Well, I’m not quite a month late, but almost. Here’s the list of all the books I read in 2014. I’m not writing about magazines, because I’m 99% sure nobody reading this blog cares about that stuff. Heck, I’m not even convinced anyone’s interested in this kind of bookkeping/tabulation stuff, though I’m going to kick it off with a […]
So, I’ve been working with a Korean writer who is trying to branch out into writing kid’s books in English, and to writing fiction. So far, she’s mainly written nonfiction stuff–educational books–but now that she’s in Saigon, she feels like she has the time and freedom to branch out into fiction. It’s been pretty interesting […]
A sampling of what I’ve been digging into lately. Books: Remember Choose Your Own Adventure books? Remember how those Fighting Fantasy books by Steve Jackson & Ian Livingstone added die rolls and character information to that paradigm? Now imagine reading one and not having to flip from one page to another. Imagine one that takes […]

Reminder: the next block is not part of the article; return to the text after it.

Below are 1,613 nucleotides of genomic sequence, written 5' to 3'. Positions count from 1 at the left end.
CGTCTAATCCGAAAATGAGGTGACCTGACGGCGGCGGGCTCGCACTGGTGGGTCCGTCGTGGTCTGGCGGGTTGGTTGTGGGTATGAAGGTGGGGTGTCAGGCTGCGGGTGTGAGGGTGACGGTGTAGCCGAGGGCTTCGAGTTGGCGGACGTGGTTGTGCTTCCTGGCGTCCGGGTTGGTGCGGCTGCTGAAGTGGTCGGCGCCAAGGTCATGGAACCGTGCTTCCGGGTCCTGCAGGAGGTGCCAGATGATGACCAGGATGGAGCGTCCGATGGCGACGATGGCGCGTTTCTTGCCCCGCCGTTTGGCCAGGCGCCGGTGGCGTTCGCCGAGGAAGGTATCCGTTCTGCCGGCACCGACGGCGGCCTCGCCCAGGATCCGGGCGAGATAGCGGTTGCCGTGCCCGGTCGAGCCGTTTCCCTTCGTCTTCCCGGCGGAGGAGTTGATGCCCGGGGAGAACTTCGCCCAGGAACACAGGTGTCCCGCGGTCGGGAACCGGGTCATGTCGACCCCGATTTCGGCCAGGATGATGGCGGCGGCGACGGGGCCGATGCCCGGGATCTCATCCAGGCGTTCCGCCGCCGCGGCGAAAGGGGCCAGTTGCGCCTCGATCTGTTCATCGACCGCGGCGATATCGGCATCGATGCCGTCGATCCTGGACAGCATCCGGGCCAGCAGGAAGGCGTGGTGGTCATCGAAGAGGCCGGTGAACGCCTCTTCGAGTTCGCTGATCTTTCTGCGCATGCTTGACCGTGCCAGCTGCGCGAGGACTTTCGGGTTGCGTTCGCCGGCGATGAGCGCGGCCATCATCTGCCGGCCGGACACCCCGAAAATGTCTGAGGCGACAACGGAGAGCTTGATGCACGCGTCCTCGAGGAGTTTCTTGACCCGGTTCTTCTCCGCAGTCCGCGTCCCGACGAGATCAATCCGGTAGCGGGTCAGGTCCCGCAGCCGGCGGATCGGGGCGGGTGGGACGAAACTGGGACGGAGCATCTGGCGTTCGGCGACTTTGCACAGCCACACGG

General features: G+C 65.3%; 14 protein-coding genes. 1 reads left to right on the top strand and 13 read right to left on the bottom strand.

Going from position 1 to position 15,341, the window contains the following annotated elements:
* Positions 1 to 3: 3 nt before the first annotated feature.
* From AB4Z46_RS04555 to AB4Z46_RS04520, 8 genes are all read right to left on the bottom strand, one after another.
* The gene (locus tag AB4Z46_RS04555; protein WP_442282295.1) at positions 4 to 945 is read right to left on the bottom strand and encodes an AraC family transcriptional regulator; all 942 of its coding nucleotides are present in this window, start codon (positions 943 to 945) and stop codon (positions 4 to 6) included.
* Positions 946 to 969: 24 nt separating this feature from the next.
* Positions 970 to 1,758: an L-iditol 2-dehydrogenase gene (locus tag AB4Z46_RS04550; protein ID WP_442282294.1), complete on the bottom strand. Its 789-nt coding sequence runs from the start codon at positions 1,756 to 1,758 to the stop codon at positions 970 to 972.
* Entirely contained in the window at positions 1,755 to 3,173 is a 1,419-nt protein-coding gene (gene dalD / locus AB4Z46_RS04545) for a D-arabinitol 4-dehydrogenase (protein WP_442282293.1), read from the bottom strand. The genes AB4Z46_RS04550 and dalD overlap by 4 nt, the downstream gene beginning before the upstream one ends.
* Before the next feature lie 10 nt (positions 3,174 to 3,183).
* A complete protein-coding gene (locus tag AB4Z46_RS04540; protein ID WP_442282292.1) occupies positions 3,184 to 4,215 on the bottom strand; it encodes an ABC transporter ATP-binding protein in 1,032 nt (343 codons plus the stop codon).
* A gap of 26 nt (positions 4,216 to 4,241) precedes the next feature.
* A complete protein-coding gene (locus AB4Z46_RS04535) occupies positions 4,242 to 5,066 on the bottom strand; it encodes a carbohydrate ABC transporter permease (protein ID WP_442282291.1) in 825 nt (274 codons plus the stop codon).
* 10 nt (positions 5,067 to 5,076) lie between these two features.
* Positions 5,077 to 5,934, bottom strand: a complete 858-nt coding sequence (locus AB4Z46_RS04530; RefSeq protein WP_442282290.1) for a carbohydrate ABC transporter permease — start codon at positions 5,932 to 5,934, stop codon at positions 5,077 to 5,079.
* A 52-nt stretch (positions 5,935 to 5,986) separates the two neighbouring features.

My Library at LibraryThing One might think that the animated parade above of the covers of the fifty-some books (plus a couple I’m partway through at the moment, which I’m counting since they were and will continue to be huge reading projects) is not bad for a year’s reading… but if you look closely at […]
For those interested in RPGs, their use in language and other teaching, and what I see as the potential political subversiveness of RPGing in Korea, you might want to check out my newest essay, which is included in the WyrdCon Companion Book, which was just published the other day.
WyrdCon is an annual American convention focused on Interactive Storytelling–which includes LARP, ARGs, and more. I’ve never attended (or even larped, really), but the editor for the non-academic section of the book, Aaron Vanek, invited me to contribute an essay after reading what I wrote about Dread and my return to gaming.
My essay is titled “Thinking Big: RPGs, Teaching in Korea, and the Subversive Idea of Agency,” and it deals not only with my own experience using RPG-like systems in language teaching, but also how RPG-like approaches to interaction might be just what’s needed to fix Korea’s utterly broken TEFL paradigm… and maybe to instill a deeper sense of agency in young people whose literature, education, and upbringing seem specifically to stifle that sense. But I’ll add that it’s just as much about my return to gaming as it is about the stuff mentioned in the title… and there’s a lot of other interesting stuff in there, too.